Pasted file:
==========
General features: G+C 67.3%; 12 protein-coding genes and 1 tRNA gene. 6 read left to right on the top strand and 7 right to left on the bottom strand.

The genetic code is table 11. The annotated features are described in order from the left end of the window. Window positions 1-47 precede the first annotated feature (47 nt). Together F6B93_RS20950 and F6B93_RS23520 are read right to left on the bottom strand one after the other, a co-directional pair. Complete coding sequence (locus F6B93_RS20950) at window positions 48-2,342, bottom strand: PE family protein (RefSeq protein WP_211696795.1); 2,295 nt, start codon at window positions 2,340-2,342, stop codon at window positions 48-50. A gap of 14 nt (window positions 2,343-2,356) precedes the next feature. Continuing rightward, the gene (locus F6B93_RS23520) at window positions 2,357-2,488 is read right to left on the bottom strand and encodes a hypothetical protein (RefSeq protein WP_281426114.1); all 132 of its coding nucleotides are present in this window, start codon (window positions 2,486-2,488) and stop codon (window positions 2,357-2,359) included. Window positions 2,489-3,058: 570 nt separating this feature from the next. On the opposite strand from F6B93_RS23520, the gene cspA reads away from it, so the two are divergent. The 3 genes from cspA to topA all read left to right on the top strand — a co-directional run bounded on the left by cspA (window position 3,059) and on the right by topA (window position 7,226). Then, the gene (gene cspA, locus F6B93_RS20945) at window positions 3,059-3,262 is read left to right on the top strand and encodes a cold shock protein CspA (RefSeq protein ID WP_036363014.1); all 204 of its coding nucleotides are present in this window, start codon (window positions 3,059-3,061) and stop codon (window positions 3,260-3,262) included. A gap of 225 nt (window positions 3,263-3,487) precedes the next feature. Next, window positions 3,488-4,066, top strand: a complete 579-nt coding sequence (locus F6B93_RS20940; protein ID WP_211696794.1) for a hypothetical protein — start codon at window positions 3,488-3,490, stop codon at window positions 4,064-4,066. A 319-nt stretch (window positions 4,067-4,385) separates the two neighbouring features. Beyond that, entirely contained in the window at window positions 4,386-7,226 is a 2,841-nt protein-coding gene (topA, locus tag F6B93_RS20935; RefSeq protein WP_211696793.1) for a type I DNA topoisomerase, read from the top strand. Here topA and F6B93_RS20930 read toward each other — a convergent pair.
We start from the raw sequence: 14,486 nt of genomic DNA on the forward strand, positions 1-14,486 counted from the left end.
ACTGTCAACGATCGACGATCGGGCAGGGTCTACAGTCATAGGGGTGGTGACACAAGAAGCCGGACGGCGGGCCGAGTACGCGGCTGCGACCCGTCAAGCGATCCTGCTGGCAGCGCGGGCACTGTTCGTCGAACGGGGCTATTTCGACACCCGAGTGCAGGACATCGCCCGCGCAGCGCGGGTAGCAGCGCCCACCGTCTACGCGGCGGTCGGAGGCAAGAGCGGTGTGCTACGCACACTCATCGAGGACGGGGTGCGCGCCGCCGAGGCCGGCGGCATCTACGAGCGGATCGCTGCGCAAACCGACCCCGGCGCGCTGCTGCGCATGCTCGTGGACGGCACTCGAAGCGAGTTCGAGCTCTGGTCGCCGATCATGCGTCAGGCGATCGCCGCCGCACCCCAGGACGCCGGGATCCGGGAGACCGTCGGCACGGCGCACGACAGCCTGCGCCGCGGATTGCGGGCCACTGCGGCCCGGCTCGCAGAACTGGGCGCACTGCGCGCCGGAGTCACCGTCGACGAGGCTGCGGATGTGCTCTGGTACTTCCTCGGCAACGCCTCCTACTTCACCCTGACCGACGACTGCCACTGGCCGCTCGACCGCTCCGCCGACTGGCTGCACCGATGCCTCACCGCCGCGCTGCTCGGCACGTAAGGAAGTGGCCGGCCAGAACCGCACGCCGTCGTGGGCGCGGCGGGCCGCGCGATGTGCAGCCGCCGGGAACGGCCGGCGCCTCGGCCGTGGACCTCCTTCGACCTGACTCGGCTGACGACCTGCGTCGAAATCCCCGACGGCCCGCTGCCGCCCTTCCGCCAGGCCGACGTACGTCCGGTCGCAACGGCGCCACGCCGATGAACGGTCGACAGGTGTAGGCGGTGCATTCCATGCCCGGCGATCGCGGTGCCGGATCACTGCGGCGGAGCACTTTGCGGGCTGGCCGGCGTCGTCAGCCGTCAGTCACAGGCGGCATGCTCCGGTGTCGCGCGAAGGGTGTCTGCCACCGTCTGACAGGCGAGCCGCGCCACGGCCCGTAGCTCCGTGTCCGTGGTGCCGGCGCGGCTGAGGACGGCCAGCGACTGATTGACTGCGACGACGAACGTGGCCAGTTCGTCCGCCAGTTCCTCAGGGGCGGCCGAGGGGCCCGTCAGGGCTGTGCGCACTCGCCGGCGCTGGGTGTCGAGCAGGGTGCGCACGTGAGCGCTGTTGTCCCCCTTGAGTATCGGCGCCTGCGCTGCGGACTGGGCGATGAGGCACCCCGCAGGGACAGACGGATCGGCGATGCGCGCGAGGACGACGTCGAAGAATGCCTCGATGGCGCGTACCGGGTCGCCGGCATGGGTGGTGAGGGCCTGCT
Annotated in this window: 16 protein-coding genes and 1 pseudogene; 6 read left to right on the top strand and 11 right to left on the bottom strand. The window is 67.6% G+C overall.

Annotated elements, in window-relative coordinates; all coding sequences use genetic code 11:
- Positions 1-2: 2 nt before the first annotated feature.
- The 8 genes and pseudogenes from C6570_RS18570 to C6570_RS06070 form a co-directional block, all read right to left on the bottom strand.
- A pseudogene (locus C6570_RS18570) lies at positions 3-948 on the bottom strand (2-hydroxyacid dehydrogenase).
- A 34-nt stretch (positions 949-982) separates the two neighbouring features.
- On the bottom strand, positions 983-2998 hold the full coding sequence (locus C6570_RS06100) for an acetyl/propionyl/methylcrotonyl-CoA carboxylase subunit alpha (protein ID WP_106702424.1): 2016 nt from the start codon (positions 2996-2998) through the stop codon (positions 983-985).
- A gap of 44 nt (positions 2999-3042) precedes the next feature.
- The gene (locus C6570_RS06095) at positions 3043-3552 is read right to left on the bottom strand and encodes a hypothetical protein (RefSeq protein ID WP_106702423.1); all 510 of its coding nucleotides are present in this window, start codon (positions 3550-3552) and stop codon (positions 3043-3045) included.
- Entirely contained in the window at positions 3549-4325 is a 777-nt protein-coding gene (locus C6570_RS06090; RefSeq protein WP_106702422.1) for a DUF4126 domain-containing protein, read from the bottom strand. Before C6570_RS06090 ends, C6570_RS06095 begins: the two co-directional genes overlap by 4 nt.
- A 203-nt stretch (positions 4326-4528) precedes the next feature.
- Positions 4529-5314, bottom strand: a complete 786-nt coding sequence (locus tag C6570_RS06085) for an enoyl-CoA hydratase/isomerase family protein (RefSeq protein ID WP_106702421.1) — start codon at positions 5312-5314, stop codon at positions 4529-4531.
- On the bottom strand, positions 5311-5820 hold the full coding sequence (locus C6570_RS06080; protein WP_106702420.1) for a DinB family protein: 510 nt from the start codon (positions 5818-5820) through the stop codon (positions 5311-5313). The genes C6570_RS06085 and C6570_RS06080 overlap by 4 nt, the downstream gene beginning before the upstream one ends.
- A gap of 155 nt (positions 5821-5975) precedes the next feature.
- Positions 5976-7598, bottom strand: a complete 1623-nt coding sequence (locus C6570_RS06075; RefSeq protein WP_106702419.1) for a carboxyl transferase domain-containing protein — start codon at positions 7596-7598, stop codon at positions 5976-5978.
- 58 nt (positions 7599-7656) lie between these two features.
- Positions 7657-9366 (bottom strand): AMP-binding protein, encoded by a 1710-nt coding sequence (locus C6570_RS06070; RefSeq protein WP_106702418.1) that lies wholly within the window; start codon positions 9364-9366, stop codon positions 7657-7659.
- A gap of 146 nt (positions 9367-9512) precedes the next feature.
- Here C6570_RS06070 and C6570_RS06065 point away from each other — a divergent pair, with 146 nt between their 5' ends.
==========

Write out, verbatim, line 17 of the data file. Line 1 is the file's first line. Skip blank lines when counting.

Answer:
- On the bottom strand, positions 5311-5820 hold the full coding sequence (locus C6570_RS06080; protein WP_106702420.1) for a DinB family protein: 510 nt from the start codon (positions 5818-5820) through the stop codon (positions 5311-5313). The genes C6570_RS06085 and C6570_RS06080 overlap by 4 nt, the downstream gene beginning before the upstream one ends.